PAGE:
• Thu
  • Apr 17, 2014
  • Updated: 12:55pm

Constitutional Law

Electoral College means winning most votes may not win US presidency

The United States is yet again staring down the barrel of a potential constitutional crisis as the race for the White House enters its closing stages.

Monday, 29 October, 2012, 12:07pm

Judicial reform will strengthen China's rule of law

The release of China's white paper on judicial reform could not be more timely. Calls for change are ringing loud as the Communist Party prepares to hold its 18th national congress. The white paper's release this month places judicial reform squarely at the heart of political reform.

25 Oct 2012 - 7:19am

Small-house grant elevated to constitutional right under Basic Law

I am alarmed that the person tipped to be our next chief secretary could have suggested that the small-house policy is a welfare system and an overhaul is required ('End small-house policy, says Lam', June 14).

28 Jun 2012 - 12:00am

Judiciary has rightful role as the 'auditor of legality'

Tsinghua University recently set up a research centre for the study of Hong Kong and Macau affairs in Shenzhen. The opening ceremony was attended by many prominent mainland academics, including some from the legal field.

On that occasion, they took the opportunity to offer advice to the new administration in Hong Kong that is due to take office on July 1.

22 May 2012 - 12:00am

Who gets to call a new land home?

Citizens of a country enjoy the right to reside, work and receive an education in that country. In most cases, they have the right to vote and are entitled to social welfare, including pensions and public healthcare. However, citizens' rights depend on how much their country can afford to offer.

9 May 2012 - 12:00am

Rifle club files second writ over lease

The government is acting like an ostrich in a row between a shooting club and the sport's governing body that is about to leave 600 gun enthusiasts with nowhere to practise, says a High Court writ.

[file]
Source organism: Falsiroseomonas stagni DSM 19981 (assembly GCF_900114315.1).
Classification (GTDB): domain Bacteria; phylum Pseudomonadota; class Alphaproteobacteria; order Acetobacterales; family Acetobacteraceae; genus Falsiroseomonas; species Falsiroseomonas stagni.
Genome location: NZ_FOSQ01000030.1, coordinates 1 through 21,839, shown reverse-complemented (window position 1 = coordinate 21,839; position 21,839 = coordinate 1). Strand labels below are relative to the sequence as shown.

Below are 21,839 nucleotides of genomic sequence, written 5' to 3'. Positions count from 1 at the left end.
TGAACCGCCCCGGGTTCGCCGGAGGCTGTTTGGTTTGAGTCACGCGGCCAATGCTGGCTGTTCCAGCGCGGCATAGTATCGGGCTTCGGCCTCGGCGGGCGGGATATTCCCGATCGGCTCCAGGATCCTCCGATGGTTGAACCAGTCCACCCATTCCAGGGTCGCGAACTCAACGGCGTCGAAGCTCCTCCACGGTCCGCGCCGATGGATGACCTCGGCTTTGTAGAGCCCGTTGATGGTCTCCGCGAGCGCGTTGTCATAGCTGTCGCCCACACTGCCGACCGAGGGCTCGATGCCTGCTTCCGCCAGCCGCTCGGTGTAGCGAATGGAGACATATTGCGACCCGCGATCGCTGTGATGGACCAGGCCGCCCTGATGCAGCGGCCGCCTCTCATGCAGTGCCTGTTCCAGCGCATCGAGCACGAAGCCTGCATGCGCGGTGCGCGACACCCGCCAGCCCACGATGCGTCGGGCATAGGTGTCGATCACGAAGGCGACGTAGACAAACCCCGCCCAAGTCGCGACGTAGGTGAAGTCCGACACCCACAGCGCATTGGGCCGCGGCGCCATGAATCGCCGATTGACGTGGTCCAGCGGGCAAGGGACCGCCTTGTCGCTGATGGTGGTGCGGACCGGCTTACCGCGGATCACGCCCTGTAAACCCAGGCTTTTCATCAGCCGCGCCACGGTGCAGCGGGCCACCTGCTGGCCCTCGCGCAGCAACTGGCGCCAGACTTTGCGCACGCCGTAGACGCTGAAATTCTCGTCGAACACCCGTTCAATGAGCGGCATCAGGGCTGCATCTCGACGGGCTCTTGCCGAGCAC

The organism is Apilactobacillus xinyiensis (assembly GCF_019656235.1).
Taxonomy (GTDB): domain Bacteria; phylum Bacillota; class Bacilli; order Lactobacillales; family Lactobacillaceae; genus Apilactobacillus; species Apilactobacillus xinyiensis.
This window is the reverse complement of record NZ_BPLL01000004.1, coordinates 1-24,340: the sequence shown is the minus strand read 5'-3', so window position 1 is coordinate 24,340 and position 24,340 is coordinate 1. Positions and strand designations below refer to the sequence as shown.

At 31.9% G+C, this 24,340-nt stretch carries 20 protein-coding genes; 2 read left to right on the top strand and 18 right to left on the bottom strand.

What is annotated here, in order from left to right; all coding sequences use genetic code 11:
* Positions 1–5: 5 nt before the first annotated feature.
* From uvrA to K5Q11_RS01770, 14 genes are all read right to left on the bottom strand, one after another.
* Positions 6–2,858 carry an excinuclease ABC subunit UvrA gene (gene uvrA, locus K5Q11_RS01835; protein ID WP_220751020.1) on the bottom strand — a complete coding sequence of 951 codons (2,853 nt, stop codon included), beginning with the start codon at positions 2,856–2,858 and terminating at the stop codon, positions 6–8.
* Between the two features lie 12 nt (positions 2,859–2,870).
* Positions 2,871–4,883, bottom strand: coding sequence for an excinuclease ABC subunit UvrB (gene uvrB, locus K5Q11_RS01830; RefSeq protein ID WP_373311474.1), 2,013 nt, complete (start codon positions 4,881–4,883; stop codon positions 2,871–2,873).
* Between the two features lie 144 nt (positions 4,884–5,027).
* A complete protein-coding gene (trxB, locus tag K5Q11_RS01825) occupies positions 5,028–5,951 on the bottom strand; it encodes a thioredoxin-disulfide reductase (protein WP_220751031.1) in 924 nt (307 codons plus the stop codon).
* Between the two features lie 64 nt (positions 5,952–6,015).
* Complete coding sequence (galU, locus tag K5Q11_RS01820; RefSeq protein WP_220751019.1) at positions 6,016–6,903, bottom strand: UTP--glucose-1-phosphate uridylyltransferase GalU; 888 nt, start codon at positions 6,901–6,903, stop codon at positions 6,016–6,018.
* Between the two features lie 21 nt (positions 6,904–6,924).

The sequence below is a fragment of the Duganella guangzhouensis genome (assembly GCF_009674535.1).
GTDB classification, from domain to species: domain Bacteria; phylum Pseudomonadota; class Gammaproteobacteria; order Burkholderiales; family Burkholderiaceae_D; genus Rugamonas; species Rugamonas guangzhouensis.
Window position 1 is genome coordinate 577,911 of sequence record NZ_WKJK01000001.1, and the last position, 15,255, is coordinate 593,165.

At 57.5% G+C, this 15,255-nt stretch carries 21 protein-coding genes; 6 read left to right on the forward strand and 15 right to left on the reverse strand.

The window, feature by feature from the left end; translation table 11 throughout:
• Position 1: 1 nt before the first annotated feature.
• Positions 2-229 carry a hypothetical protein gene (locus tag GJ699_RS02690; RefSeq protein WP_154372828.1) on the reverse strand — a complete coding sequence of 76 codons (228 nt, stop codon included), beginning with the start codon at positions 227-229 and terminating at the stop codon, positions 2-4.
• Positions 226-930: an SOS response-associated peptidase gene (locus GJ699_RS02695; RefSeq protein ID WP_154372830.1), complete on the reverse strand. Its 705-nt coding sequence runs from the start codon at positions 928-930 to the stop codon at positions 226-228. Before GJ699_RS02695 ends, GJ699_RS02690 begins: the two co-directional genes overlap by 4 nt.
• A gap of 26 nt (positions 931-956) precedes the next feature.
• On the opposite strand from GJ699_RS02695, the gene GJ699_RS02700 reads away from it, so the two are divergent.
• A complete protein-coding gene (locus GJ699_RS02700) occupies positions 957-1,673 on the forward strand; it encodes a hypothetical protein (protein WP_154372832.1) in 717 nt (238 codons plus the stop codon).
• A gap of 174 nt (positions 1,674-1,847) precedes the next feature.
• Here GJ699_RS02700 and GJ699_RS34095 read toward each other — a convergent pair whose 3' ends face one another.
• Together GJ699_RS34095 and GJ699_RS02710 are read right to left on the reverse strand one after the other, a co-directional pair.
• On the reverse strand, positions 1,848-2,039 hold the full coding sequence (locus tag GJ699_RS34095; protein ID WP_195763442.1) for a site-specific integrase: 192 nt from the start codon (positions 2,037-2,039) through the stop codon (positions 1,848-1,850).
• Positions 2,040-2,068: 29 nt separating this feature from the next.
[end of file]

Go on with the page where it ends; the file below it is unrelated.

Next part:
16 Feb 2012 - 12:00am

Independence of judiciary is vital

In one of his last speeches before his retirement as chief justice, Andrew Li Kwok-nang emphasised the importance of the independence of the judiciary, and the separation of powers between the courts, the executive and the legislature. It was a reminder that these principles lie at the heart of the success of our city's separate system.

12 Jan 2012 - 12:00am

Judicial reviews worth defending

Concerns have been raised that lawyers are abusing the legal process for personal gain by handling judicial reviews challenging government policies. These are serious allegations. Thankfully, there is no evidence to suggest that this is happening. Applications for legal aid are subject to rigorous scrutiny. The merits of each case are carefully examined.

21 Oct 2011 - 12:00am

Too early for judicial review, top court rules

The High Court yesterday refused permission for a judicial review of the government's proposal to scrap by-elections, saying it was too early as the bill had yet to become law.

Mr Justice Johnson Lam Man-hon said the Court of First Instance would not interfere with the legislative process.

12 Jul 2011 - 12:00am

Ruling with an iron fist

As one among the first generation of judicial personnel of the People's Republic, I have a deep under- standing of judicial reform in China. We started in the early 1950s, when there was no law. All Kuomintang laws were repealed. Judges were party cadres, peasants and soldiers. It was not until 1954 when the Chinese constitution was introduced that we began to have judges.

10 Jun 2011 - 12:00am

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